Tie winter being over,
This may learn
Them that mourn,
He therefore that sustaineth
They that faint
With complaint Therefore are to blame ; They add to their afflictions, And amplify the same.
For if they could with patience
But if the mind
He that is melancholy,
Sparks of joy
Fly away ;
But those that are contented
WRITTEN WHILE A PRISONER IN ENGLAND.
THE Time hath laid his mantle by
Of wind and rain and icy chill, And dons a rich embroidery
Of sunlight poured on lake and hill. No beast or bird in earth or sky,
Whose voice doth not with gladness thrill, For Time hath laid his mantle by
Of wind and rain and icy chill.
CHARLES OF ORLEAYS.
RETURN OF SPRING.
[Translation.) God shield ye, heralds of the spring, Ye faithful swallows, fleet of wing,
Houps, cuckoos, nightingales,
Through the green woods and dales.
And he whom erst the gore
I welcome ye once more.
Of each sweet herblet sip;
To kiss them with your lip.
A hundred thousand times I call
Shall we have, for laughter A hearty welcome on ye all ;
Freely shouted to the woods, tillall the echoes ring. This season how I love
Send the children up
To the high hill's top,
To woo spring's caresses.
See, the birds together,
Worship God (for he is God of birds as well as
And each feathered neighbor The cock is crowing,
Enters on his labor, The stream is flowing,
Sparrow, robin, redpole, finch, the linnet, and the The small birds twitter, The lake doth glitter,
As the year advances, The green field sleeps in the sun ;
Trees their naked branches The oldest and youngest
Clothe, and seek your pleasure in their green apAre at work with the strongest ;
parel. The cattle are grazing,
Insect and wild beast Their heads never raising ;
Keep no Lent, but feast; There are forty feeding like one !
Spring breathes upon the earth, and their joy's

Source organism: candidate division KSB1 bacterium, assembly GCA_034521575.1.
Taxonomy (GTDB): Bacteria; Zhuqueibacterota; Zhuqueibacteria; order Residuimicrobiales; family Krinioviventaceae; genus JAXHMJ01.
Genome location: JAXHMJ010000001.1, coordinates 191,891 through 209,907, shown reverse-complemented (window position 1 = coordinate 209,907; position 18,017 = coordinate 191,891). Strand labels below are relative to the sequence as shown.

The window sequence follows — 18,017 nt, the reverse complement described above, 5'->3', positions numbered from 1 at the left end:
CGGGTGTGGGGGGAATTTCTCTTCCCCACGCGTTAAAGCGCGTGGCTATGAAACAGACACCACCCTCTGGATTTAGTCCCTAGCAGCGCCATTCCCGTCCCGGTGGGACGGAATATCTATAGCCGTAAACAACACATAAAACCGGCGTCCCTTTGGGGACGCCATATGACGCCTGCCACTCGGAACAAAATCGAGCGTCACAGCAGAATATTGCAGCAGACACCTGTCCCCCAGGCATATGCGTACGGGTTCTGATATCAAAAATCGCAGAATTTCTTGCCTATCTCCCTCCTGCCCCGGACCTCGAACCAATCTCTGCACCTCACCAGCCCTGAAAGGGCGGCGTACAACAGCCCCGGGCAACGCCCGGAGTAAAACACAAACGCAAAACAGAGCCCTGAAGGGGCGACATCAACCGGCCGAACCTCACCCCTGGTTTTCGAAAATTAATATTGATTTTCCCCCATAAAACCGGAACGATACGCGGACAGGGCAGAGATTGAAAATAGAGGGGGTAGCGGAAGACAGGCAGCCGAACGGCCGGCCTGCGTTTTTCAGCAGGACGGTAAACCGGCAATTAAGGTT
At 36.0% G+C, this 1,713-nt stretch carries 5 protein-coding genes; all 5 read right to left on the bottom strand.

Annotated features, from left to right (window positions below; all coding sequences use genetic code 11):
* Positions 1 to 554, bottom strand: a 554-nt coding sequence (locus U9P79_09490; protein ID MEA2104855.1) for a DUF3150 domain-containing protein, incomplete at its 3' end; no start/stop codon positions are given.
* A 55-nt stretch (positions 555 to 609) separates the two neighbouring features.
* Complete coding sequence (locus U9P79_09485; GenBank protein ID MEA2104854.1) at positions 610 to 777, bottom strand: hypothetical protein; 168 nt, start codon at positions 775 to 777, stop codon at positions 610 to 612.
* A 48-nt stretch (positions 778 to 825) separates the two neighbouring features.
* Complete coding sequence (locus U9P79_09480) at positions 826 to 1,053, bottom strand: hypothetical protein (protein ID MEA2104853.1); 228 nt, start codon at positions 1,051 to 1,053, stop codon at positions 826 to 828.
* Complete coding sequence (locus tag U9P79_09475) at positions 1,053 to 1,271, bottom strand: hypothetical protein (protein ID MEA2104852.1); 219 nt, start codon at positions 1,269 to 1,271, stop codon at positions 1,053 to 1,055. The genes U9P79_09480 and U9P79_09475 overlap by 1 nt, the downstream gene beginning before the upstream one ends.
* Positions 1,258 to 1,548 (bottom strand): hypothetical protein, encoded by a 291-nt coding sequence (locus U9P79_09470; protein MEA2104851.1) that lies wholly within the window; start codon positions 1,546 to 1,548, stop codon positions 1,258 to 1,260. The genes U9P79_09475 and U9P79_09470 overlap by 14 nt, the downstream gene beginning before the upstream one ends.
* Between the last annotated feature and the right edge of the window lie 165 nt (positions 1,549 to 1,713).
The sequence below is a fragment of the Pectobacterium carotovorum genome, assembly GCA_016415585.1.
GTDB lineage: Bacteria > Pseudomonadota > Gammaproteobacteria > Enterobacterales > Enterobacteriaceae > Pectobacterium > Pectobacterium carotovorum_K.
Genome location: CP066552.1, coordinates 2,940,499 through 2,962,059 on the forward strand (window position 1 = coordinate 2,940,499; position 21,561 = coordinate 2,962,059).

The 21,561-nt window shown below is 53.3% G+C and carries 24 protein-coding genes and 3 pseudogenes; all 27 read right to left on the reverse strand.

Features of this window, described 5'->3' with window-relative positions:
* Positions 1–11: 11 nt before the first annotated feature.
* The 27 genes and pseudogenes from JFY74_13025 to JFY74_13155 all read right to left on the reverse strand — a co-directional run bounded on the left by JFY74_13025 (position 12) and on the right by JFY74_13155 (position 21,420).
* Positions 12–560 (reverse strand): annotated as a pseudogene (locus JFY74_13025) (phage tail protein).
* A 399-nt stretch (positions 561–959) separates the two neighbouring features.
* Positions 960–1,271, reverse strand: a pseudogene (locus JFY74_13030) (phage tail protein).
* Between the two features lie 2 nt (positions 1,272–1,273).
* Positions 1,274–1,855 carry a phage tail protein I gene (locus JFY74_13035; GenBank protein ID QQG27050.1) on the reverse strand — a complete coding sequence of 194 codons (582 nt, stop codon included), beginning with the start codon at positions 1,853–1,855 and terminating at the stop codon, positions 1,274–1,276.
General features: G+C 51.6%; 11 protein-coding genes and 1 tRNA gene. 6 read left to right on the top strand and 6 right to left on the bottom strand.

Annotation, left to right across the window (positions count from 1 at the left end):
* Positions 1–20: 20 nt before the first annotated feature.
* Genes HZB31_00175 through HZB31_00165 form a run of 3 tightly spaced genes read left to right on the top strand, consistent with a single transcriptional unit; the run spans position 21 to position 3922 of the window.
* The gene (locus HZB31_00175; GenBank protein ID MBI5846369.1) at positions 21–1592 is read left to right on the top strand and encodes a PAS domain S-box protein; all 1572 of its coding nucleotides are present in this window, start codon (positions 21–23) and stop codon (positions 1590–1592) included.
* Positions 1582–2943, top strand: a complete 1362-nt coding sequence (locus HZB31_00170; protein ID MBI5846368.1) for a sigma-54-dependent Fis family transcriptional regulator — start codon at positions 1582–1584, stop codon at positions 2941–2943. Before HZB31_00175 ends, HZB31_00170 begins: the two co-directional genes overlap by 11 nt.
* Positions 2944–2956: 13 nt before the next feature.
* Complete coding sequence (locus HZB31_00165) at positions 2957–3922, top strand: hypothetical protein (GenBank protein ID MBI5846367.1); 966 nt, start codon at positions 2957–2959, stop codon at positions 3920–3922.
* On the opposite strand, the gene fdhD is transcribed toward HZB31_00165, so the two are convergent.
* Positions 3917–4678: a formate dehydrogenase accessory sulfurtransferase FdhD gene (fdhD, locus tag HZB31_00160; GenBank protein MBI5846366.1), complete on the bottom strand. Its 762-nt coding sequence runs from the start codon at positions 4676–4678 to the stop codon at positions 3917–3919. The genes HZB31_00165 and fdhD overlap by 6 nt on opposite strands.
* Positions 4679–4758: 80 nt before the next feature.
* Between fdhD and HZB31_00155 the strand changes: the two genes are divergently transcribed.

increased, Like an army defeated
And the rejoicing birds break forth in one loud The snow hath retreated,
carol. And now doth fare ill On the top of the bare hill ;
Ah, come and woo the spring; The plough-boy is whooping - anon-anon ! List to the birds that sing; There's joy on the mountains;
Pluck the primroses ; pluck the violets ; There's life in the fountains;
Pluck the daisies, Small clouds are sailing,
Sing their praises ; Blue sky prevailing ;
Friendship with the flowers some noble thought The rain is over and gone !
Come forth and gather these sweet elves,
Come forth and gather them yourselves;
Learn of these gentle flowers whose worth is more
than gold. LAUD the first spring daisies ; Chant aloud their praises ;
Come, come into the wood; Send the children up
Pierce into the bowers To the high hill's top ;
Of these gentle flowers, Tax not the strength of their young hands Which, not in solitude To increase your lands.
Dwell, but with each other keep society : Gather the primroses,
And with a simple piety, Make handfuls into posies ;
Are ready to be woven into garlands for the good Take them to the little girls who are at work in Or, upon summer earth, mills:
To die, in virgin worth ;. Pluck the violets blue,
Or to be strewn before the bride, Ah, pluck not a few !
And the bridegroom, by her siile. Knowest thou what good thoughts from Heaven the violet instils ?
Come forth on Sundays ;
Come forth on Mondays ; Give the children holidays,
Come forth on any day ; (And let these be jolly days,)
Children, come forth to play :Grant freedom to the children in this joyous Worship the God of Nature in your childhood ; spring;
Worship him at your tasks with best endeavor; Better men, hereafter,
Worship him in your sports ; worship him ever;